Alyssa: We were often tortured with really boring things on the radio, such as National… Public… Radio… (which must be said as slowly as possible) and A Prarie Home Companion (hosted by Garrison Keillor, who is MY nemesis). The older I get, though, the more I find myself listening to things like NPR or WTOP, and then calling or e-mailing my dad to discuss current events. I enjoy that we can discuss South Park and the Federal Debt Ceiling in the same conversation, and that he has insightful things to say about both. We still haven’t figured out why he hasn’t been on Jeopardy! yet, because he’d probably give Ken Jennings a run for his money. He will tell you that he wouldn’t do well with certain categories, like “celebrities” or “potent potables,” although I feel confident that while he’s taught Amy and me about pretty much every other category of life, we could give him a crash course in both. No wonder he’s so proud of us.
Amy: Well, I’m not sure how many times I’ve had an insightful conversation with Dan Verner about the federal debt ceiling, because I’m not really sure that I know what it is. (OK, now that I thought about it, I do recall seeing something on the Daily Show about it. It’s the amount of money the US can borrow at any one time. Which, for some reason, the US can raise when it needs more money. Hmm.) But he has always been supportive of me when I talk to him about teaching, meetings, testing, school principals (Hi, Cindy! Love you!), co-workers, paperwork, grading, and the like. Even though he’s been retired for years now, he still remembers what it’s like and is quick with a “Principals are morons, schedule too many pointless meetings, and forget what it’s like to be in the classroom” if I need a word of support. (Hi again, Cindy! You’re not a moron at all! That’s just me speaking hypothetically!) I guess when you spend 32 years in the classroom, it’s hard to forget.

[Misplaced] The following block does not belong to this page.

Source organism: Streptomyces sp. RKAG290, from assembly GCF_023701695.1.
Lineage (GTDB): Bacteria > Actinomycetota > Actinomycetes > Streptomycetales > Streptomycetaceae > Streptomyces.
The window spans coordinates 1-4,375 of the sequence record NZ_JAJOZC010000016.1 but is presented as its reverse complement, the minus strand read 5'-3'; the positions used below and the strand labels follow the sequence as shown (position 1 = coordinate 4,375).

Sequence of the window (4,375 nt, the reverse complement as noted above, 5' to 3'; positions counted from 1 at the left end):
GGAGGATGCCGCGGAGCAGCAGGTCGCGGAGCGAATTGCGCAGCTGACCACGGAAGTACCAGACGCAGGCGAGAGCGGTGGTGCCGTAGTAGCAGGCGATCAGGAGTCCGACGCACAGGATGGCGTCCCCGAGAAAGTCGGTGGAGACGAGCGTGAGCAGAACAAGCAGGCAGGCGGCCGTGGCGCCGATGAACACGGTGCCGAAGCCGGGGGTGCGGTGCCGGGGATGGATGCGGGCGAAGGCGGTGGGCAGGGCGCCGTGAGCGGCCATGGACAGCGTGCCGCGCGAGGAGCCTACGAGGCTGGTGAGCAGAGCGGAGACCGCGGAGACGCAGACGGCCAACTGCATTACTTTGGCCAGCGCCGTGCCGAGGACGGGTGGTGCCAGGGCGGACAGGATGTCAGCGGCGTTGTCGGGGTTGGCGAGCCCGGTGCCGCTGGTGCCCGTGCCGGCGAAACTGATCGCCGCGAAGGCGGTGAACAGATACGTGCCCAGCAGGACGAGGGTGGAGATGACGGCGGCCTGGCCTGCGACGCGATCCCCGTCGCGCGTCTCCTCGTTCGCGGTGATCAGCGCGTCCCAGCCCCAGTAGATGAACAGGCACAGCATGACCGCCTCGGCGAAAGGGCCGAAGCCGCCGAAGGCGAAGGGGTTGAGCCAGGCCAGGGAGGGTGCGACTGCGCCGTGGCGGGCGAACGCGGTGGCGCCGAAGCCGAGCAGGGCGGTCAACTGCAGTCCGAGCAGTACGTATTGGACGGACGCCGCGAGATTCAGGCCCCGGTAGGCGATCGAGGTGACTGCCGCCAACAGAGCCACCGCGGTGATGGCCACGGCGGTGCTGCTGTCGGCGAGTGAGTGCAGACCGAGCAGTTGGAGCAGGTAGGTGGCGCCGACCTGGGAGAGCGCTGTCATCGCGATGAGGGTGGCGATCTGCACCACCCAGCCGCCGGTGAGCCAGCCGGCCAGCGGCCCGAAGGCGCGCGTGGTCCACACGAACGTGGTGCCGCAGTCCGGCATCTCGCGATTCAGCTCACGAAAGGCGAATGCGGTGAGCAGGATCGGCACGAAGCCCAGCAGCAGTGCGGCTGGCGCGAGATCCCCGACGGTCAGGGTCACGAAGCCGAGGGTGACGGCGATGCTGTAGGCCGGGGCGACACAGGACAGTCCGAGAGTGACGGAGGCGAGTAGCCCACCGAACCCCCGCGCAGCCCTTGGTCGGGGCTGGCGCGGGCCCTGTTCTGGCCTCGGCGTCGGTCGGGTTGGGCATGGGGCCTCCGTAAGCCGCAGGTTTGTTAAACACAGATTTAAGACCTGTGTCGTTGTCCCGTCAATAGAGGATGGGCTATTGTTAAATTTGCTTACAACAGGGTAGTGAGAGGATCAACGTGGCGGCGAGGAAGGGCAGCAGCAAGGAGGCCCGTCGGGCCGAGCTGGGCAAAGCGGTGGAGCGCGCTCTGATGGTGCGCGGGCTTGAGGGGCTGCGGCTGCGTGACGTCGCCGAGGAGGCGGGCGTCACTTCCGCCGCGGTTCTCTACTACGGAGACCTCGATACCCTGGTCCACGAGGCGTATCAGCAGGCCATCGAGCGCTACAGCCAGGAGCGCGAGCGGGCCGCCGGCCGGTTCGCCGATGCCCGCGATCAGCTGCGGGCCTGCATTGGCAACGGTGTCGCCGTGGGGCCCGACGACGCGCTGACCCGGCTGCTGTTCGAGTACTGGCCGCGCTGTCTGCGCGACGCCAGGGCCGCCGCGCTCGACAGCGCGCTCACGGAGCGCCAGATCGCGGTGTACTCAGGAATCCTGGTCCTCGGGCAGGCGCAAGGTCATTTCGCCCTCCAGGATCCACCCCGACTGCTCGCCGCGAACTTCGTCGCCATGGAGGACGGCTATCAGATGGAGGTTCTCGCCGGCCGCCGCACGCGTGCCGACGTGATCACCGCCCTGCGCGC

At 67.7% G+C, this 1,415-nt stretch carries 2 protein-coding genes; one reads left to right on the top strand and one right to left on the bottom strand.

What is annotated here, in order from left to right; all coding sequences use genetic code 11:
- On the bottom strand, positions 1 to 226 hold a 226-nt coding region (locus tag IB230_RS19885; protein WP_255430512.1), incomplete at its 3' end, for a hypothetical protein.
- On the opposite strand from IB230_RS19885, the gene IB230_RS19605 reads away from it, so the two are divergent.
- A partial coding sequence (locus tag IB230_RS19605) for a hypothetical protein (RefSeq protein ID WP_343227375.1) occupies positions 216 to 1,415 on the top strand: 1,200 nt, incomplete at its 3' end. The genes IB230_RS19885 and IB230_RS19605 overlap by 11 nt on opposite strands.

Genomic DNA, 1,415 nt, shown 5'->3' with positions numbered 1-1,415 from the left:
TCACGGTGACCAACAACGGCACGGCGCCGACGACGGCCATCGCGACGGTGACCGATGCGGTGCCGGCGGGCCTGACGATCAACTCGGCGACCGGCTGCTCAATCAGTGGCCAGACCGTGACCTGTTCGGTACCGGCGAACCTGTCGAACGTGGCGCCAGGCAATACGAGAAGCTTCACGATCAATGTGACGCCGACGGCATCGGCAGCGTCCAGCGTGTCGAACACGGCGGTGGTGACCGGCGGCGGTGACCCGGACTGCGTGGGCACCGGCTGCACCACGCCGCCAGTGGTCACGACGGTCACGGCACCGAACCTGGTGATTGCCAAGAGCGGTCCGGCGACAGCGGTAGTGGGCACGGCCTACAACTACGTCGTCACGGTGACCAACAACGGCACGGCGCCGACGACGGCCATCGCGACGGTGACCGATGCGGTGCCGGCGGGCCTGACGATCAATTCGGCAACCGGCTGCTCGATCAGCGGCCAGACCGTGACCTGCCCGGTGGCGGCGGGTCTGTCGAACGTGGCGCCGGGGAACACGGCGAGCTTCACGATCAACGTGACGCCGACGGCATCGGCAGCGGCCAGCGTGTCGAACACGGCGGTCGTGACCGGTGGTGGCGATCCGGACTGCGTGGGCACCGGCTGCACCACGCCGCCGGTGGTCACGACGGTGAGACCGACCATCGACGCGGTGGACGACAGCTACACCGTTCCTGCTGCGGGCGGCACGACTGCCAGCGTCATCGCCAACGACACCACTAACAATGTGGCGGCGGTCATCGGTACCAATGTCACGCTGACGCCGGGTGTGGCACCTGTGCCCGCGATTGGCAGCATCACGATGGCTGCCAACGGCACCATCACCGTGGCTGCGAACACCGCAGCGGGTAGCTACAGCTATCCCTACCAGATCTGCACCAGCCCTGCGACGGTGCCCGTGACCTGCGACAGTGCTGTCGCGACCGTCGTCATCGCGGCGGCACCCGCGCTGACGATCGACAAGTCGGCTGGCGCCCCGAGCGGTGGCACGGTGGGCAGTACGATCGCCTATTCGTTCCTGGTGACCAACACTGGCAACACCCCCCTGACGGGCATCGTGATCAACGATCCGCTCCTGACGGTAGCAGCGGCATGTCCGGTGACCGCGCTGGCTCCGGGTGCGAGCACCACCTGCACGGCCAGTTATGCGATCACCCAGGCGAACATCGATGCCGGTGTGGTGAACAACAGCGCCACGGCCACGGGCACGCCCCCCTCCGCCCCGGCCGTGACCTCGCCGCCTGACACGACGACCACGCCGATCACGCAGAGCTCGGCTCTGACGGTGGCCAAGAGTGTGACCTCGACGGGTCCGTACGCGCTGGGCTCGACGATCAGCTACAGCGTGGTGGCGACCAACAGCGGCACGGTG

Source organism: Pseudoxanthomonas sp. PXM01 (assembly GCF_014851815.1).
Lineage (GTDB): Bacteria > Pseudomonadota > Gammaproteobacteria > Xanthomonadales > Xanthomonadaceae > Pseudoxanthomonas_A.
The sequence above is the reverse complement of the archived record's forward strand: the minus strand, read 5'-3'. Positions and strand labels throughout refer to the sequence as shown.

Alyssa: Outside of teaching, which is a noble profession pursued by my father and sister (but not me–I would kill someone, quite possibly the principal, even though I don’t know you, Cindy) our father really has always supported us. He was pretty patient with me when we I was five and would hide my dress shoes in an attempt to get out of church, he was understanding when I was fifteen and wanted to put blonde streaks in my hair (I remember him telling less understanding people “it’s not drugs, it’s not pregnancy, it’s HAIR), and he was a great listener during the second half of my twenties, when everything that possibly could go wrong did go wrong. A lot of things that he’s taught me–give people the benefit of the doubt, make educated decisions, be patient, have a sense of humor, and, when in doubt, eat a biscuit–have really shaped who I am and made me a better and less hungry person. I consider myself extremely lucky to have him as a dad. Happy Father’s Day, Dan Verner!
Amy: Don’t think I could say it any better, so I echo Alyssa’s sentiments, except for the hair part. Somehow I’ve made it to 33 without ever coloring my hair. I let Alyssa take that on.
Happy Father’s Day!
3 responses to “Bill Keane, Phone Home”
Early on, JC and I decided that we could consider ourselves successful parents if we raised our two daughters to be people who we'd enjoy hanging out with even if they WEREN'T our daughters. I think you've been extremely successful….
How proud you must be of your two daughters! It is certainly apparent that they belong to you! 🙂
Thank you, Mary and Hannah. We are very proud of them.